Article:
×

Uh-oh, it looks like your Internet Explorer is out of date.

For a better shopping experience, please upgrade now.

Painting as an Art
     

Painting as an Art

by Richard Wollheim
 

See All Formats & Editions

"There are books aplenty on painting and art, but this is the first to explain seriously what makes painting an art, and it is our good luck to have it from a notable philosopher who is also on an intimate footing with the tradition of Western painting and who knows how to stand in front of a painting and spin tales that sparkle with truth. . . . Mr. Wollheim's

Overview

"There are books aplenty on painting and art, but this is the first to explain seriously what makes painting an art, and it is our good luck to have it from a notable philosopher who is also on an intimate footing with the tradition of Western painting and who knows how to stand in front of a painting and spin tales that sparkle with truth. . . . Mr. Wollheim's interpretations are bold, revisionary and cogent. Only a philosopher of his rare gifts, and a connoisseur with his command of the art-historical tradition, could possibly have the confidence to bring off his feat of virtuoso interpretation." --Flint Schier, New York Times Book Review "It is one of the achievements of Richard Wollheim's superb book that it offers an extremely subtle sense of the mind's functioning, while providing a theory of critical relevance: it shows how psychological and cultural factors enter a painting's content, and how arguments on relevance can be conducted in difficult cases." --Michael Podro, The Times Literary Supplement

Editorial Reviews

Publishers Weekly - Publisher's Weekly
Wollheim notes that De Kooning crammed his pictures with the infantile experiences of sucking, touching, biting, excreting and swallowing. The expressionist's violent paintings are about the body as locus of sensation and emotion; they remind us that, as children, we felt threatened by our own natural bodily functions. Penetrating insights like these pepper the difficult lectures presented here along with some 400 illustrations. Wollheim, a philosopher of esthetics, offers a psychological theory of how pictures transmit meaning: artists act as agents, inducing in the mind of the spectator the mental states that compel them to paint. The author's favorites include Manet, Picasso, Titian, Bellini, Ingres, Poussin. These essays will help readers identify the unrepresented ``internal spectator'' lurking in some pictures; with other paintings, one discovers how the artist wanted the external spectator to feel. Wollheim delivered this set of lectures at the National Gallery of Art. (January)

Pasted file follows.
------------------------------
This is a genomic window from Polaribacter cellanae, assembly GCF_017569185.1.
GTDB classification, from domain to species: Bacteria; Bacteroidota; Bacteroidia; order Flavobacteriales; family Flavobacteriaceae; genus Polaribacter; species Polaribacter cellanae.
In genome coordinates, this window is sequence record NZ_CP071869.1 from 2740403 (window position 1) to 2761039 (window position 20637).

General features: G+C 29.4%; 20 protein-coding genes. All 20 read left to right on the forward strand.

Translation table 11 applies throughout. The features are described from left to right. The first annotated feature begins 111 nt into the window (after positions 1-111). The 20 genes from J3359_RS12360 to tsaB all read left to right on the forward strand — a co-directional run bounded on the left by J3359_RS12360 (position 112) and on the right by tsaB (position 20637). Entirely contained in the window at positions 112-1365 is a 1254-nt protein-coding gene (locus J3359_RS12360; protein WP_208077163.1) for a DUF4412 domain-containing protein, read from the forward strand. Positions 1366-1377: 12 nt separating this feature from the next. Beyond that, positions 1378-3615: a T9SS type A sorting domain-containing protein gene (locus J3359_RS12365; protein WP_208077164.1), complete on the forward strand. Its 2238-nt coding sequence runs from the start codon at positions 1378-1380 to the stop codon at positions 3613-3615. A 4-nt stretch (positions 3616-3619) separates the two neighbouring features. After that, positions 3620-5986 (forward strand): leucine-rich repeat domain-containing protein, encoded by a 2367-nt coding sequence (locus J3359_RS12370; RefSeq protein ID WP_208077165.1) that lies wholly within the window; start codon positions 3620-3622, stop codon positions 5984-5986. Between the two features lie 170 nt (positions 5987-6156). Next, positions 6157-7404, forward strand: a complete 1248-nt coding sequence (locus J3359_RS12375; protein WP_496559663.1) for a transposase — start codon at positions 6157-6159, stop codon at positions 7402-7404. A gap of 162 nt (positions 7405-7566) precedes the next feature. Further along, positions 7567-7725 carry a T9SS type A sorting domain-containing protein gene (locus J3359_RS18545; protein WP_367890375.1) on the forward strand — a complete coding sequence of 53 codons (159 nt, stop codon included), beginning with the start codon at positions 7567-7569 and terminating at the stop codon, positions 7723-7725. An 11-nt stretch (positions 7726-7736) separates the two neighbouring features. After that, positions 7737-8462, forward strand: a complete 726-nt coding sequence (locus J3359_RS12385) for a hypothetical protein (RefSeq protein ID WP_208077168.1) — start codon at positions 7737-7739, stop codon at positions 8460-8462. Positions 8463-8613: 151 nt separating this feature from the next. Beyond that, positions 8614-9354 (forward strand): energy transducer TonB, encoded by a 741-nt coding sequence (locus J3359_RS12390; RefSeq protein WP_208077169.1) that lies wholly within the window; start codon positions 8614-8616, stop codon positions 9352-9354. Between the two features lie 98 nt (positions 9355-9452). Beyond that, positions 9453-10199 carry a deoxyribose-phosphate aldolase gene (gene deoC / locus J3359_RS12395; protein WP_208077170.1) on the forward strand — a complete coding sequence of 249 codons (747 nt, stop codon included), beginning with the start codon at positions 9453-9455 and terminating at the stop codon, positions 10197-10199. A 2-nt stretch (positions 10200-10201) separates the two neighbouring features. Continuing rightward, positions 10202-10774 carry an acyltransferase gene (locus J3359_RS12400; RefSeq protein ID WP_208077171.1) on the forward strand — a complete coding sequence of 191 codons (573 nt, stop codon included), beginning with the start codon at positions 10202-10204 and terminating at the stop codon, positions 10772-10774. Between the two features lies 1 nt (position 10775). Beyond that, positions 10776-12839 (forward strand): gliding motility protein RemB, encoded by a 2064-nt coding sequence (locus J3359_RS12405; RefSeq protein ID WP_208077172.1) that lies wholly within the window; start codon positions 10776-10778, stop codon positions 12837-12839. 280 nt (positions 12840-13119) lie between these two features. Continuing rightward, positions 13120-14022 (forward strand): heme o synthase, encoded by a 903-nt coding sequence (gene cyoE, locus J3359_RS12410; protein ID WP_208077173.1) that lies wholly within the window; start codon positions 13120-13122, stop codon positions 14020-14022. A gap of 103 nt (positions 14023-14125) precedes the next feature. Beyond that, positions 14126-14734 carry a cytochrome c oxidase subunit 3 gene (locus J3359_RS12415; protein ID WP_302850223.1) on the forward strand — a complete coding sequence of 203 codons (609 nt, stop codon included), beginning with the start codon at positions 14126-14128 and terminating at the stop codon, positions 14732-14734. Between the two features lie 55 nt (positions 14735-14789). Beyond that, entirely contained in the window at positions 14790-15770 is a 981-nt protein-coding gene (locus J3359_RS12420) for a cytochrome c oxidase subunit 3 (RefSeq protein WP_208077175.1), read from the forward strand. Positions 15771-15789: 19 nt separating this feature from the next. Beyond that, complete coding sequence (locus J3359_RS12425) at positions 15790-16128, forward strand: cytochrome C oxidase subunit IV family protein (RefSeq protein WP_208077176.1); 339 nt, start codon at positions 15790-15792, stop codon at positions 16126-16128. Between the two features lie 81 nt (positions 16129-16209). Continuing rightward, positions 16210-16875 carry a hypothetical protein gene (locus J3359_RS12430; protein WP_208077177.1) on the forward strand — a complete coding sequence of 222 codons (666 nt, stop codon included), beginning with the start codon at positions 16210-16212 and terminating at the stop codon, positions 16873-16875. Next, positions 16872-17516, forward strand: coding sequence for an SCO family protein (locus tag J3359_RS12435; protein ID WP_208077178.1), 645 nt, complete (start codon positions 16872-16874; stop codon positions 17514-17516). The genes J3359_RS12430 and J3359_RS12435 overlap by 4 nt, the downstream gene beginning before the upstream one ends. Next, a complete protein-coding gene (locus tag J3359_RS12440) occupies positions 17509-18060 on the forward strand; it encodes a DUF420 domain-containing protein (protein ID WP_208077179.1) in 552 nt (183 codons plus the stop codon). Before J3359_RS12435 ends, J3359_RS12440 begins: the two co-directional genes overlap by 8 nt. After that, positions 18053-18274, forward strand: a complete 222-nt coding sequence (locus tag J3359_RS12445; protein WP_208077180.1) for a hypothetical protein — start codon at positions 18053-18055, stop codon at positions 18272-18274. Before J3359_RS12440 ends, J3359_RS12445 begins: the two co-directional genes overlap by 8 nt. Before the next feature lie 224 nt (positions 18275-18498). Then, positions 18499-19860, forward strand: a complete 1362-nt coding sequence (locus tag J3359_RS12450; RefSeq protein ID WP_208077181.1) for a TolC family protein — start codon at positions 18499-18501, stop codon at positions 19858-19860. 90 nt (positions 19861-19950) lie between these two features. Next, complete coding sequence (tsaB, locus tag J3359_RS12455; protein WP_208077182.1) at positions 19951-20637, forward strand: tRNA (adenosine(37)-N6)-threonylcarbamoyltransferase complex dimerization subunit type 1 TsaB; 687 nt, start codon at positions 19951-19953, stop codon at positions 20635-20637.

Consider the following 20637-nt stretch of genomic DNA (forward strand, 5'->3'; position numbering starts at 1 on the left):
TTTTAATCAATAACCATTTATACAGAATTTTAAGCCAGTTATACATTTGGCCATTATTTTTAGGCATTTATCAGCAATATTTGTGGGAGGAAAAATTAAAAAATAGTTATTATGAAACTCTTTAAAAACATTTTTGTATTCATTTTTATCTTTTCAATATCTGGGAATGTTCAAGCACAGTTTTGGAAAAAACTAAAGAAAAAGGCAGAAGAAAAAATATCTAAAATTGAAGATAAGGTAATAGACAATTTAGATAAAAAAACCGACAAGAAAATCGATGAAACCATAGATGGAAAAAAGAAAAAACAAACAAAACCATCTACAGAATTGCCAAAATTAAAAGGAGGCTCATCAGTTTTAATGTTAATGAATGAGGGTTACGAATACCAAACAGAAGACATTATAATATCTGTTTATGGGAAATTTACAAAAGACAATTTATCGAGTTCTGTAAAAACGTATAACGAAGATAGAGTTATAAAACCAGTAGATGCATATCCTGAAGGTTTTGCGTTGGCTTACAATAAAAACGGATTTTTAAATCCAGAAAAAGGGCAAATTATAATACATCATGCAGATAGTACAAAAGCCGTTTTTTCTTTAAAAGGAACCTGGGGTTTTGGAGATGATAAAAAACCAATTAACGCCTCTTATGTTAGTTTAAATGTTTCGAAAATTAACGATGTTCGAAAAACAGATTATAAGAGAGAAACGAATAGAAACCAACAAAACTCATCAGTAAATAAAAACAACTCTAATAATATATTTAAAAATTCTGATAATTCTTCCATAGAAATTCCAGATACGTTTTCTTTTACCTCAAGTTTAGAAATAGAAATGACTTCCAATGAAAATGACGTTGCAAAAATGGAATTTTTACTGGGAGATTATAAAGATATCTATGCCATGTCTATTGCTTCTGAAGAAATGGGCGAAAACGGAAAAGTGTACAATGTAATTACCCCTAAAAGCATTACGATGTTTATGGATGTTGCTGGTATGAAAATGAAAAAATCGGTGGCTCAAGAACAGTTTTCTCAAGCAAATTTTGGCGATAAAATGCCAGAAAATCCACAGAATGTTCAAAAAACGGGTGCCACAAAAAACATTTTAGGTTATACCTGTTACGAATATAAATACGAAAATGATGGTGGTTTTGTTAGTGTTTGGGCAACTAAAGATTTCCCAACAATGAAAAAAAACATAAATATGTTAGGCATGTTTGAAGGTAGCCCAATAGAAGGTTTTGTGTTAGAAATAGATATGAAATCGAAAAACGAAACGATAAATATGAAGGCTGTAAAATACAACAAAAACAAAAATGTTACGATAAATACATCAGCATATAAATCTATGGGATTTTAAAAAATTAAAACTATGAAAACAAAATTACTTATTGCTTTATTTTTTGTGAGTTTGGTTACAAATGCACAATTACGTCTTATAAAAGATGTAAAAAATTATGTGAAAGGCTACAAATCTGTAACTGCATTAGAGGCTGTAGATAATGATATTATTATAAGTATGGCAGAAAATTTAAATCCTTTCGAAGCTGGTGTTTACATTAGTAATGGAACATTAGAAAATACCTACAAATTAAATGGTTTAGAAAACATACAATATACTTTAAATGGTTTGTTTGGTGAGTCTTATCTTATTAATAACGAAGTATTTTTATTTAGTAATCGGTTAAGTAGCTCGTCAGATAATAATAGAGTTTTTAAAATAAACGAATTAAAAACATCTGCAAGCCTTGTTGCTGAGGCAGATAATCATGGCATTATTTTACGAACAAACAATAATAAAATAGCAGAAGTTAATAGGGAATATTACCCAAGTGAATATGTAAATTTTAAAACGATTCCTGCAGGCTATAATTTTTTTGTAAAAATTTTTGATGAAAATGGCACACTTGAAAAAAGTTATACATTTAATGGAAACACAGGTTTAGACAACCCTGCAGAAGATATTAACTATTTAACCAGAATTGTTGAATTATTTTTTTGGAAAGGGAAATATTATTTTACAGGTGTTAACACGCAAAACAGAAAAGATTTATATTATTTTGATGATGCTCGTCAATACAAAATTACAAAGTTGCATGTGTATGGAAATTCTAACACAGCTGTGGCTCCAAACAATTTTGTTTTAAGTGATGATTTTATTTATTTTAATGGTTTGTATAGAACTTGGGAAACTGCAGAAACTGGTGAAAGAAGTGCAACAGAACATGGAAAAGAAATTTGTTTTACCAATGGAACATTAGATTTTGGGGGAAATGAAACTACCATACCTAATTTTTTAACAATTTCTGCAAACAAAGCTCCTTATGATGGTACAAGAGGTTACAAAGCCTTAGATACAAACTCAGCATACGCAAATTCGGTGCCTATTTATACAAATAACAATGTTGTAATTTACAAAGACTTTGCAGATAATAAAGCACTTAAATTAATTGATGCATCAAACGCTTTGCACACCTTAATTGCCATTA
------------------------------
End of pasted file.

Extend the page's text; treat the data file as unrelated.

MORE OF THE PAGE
Library Journal
Originally presented as the A. W. Mellon Lectures in the Fine Arts for 1984, this collection of essays focuses on Wollheim's psychological account of painting, in which he argues that two elements are important: the artist's mental state, which causes him to paint what he does, and the experiences the painting evokes in the viewer. Aesthetic theories centering on meaning as a core element in determining aesthetic value have had rough going because of the difficulty in knowing or interpreting what an artist ``means'' or ``intends.'' Yet Wollheim presents his case well. This is substantial, at times difficult, reading, but a definite contribution to the philosophy of art. Highly recommended. Terry Skeats, Bishop's Univ. Lib., Lennoxville, Quebec
From the Publisher

"There are books aplenty on painting and art, but this is the first to explain seriously what makes painting an art, and it is our good luck to have it from a notable philosopher who is also on an intimate footing with the tradition of Western painting and who knows how to stand in front of a painting and spin tales that sparkle with truth. . . . Mr. Wollheim's interpretations are bold, revisionary and cogent. Only a philosopher of his rare gifts, and a connoisseur with his command of the art-historical tradition, could possibly have the confidence to bring off his feat of virtuoso interpretation."--Flint Schier, New York Times Book Review

"It is one of the achievements of Richard Wollheim's superb book that it offers an extremely subtle sense of the mind's functioning, while providing a theory of critical relevance: it shows how psychological and cultural factors enter a painting's content, and how arguments on relevance can be conducted in difficult cases."--Michael Podro, The Times Literary Supplement

Product Details

ISBN-13:
9780691018928
Publisher:
Princeton University Press
Publication date:
02/26/1990
Series:
Bollingen Series , #35
Pages:
384
Product dimensions:
7.51(w) x 10.20(h) x 1.18(d)

Customer Reviews

Average Review:

Post to your social network

     

Most Helpful Customer Reviews

See all customer reviews